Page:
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Pixelated Roses

Sam Prescott | 18 Dec 2011 14:00
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Visually speaking, some games age quite well (Shadow of the Colossus). They're like a fine wine, or Spam. Others show their age a little more harshly (Grand Theft Auto III), but when you're looking back over your shoulder and saying, "Hey, I remember you, 1080 Snowboarding!" what is it that you're likely to be recalling? Probably not the game's graphical prowess, even if it was pretty spiffy for its time.

Minish Cap doesn't have that new-Zelda-smell anymore, but everything that made it a cuddly, big-boned action adventure is still in there.

What's far more likely to impress you about any game is its intent. You're more likely to remember what that game was trying to say to you and how well it said it, rather than what color lipstick it had on. Purpose, fortunately for us, is not something that gets easily lost in the turbulent river of new releases. For example, now that my GBA is a ghost among the sands of time, I am finding great joy in going back to that system's games. Allowing The Legend of Zelda: The Minish Cap to sneak by without purchase back in 2005 turned out to be no big deal. With Phantom Hourglass and Spirit Tracks having come and gone on the GBA's successor, Minish Cap doesn't have that new-Zelda-smell anymore, but everything that made it a cuddly, big-boned action adventure is still in there. What's most satisfying, however, is that there's plenty more where that came from.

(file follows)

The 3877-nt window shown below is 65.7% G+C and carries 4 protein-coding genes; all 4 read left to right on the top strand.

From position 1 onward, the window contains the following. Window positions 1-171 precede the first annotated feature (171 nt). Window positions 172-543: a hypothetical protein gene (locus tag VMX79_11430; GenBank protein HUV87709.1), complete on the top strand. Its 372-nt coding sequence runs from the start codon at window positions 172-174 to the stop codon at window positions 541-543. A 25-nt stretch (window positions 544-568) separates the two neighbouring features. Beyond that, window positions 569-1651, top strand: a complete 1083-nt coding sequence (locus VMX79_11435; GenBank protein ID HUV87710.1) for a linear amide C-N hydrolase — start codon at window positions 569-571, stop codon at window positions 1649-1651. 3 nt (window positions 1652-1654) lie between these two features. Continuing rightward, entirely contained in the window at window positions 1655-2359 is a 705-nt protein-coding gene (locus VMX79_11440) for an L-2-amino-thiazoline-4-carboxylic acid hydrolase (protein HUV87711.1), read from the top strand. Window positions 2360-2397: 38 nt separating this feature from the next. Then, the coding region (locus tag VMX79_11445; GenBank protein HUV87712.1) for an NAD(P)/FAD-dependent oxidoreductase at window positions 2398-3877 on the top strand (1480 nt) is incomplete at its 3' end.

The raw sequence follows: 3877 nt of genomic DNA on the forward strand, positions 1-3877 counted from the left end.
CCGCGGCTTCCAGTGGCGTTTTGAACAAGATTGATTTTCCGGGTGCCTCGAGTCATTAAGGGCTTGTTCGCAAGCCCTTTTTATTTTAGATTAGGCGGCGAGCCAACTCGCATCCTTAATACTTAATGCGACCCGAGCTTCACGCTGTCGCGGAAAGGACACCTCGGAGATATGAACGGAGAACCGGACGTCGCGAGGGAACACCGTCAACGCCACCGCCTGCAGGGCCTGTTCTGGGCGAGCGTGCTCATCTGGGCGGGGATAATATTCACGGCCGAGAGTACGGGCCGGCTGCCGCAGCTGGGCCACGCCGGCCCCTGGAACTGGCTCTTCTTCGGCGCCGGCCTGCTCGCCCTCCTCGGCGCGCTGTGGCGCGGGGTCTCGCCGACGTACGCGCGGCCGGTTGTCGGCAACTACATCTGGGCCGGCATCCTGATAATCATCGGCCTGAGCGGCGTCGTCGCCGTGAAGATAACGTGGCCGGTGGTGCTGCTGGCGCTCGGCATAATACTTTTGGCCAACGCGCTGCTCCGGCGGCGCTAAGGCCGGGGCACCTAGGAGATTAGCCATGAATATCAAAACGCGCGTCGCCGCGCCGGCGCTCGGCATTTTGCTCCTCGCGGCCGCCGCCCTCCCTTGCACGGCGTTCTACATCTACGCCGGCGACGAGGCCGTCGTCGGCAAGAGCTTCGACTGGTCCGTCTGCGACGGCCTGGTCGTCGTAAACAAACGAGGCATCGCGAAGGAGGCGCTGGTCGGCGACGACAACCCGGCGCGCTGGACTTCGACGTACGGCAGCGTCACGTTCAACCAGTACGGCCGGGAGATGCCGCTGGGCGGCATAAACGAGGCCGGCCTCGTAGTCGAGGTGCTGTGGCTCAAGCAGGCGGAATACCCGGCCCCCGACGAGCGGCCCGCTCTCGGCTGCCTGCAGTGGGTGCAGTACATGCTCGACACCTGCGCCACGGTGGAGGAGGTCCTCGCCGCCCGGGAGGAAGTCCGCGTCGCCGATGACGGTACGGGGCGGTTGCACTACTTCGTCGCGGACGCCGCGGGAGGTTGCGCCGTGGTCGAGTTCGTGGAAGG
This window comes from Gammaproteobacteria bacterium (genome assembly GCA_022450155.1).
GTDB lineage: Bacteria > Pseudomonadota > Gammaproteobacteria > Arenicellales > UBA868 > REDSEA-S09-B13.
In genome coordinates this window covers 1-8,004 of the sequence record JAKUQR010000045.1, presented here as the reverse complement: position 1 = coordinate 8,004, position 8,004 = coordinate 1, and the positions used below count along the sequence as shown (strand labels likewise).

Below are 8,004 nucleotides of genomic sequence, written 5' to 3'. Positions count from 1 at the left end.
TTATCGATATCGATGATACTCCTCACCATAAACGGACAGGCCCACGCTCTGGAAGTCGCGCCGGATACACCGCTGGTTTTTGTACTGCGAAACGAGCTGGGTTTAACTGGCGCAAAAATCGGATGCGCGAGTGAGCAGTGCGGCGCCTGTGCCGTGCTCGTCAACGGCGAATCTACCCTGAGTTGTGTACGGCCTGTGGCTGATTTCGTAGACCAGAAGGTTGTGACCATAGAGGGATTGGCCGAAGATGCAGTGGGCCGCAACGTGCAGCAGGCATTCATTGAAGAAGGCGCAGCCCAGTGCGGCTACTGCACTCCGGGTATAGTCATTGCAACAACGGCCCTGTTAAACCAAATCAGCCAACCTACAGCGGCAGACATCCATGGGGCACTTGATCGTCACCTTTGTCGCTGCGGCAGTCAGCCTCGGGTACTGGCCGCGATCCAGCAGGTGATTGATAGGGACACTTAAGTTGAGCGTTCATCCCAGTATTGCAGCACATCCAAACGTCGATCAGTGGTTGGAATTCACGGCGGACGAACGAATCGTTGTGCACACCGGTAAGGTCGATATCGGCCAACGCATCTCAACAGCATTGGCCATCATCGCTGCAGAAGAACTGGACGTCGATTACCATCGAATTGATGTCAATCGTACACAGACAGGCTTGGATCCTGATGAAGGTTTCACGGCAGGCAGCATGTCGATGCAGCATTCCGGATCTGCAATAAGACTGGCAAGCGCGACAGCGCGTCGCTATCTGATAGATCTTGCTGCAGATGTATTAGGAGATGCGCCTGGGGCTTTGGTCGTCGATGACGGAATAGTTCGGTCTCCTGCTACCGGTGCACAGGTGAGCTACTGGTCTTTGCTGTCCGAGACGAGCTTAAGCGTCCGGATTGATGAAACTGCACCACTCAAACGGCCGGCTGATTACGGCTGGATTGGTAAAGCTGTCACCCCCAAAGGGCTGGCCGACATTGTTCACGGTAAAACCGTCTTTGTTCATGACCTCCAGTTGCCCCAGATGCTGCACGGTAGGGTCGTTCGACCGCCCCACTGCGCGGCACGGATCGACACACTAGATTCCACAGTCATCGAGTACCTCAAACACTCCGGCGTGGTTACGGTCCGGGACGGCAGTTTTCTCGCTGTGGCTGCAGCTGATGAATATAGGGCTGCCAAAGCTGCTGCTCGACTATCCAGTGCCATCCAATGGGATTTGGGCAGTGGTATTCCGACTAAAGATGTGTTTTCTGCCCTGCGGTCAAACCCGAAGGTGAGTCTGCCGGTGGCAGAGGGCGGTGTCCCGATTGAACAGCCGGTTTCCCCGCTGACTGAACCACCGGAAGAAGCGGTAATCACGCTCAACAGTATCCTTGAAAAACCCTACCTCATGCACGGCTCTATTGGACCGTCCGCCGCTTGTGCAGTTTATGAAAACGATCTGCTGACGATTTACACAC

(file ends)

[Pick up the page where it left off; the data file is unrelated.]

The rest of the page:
If you're a gamer who suffers from FOMO, you'll know the cold sweat that comes on around Holiday time. It's not about expense. No, the reason you feel like you're being tortuously choked out is that there is a whole lot of new stuff on the market and you can't play it all.

You can't play it all.

Hey? You can't play it all.

It's okay to collapse and sob like this is Good Will Hunting.

In moving through our systems so quickly, many of us are watching our collections spiral out of control. The desire to try and play everything can also block us off from truly engaging with each individual experience. This in itself could be a fantastic argument for picking up systems at the tail end of their life, rather than when they're newly hatched. The announcement of the Wii U, for example, was like Nintendo bringing home a new puppy without giving Rover the dignity of chasing his last stick. On the flip side, it potentially also means that now could be a fantastic time to buy a Wii: There's over five years' worth of games available for it.

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